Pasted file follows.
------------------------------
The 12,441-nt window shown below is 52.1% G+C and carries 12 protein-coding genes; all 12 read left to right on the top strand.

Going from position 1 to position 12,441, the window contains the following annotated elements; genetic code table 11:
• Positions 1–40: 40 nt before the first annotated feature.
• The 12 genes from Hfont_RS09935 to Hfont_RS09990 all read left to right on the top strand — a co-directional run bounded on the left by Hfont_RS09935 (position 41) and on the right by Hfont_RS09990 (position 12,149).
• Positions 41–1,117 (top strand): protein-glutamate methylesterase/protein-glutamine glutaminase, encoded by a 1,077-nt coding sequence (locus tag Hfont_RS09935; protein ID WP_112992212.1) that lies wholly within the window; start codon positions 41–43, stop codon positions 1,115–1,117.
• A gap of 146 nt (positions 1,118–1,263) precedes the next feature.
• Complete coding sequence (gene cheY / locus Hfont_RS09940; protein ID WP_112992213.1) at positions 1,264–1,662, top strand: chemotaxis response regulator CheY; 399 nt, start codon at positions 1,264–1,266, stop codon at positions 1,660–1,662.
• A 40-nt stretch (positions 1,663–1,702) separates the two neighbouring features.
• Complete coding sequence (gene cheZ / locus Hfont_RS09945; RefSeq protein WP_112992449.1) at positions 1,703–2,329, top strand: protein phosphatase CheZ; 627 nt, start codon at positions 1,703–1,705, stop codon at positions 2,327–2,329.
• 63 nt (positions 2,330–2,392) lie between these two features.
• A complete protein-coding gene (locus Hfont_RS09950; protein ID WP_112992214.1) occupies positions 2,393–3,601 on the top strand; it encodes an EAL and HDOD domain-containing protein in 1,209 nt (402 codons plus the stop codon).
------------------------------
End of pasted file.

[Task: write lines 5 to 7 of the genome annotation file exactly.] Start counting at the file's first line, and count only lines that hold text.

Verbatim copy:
• Positions 41–1,117 (top strand): protein-glutamate methylesterase/protein-glutamine glutaminase, encoded by a 1,077-nt coding sequence (locus tag Hfont_RS09935; protein ID WP_112992212.1) that lies wholly within the window; start codon positions 41–43, stop codon positions 1,115–1,117.
• A gap of 146 nt (positions 1,118–1,263) precedes the next feature.
• Complete coding sequence (gene cheY / locus Hfont_RS09940; protein ID WP_112992213.1) at positions 1,264–1,662, top strand: chemotaxis response regulator CheY; 399 nt, start codon at positions 1,264–1,266, stop codon at positions 1,660–1,662.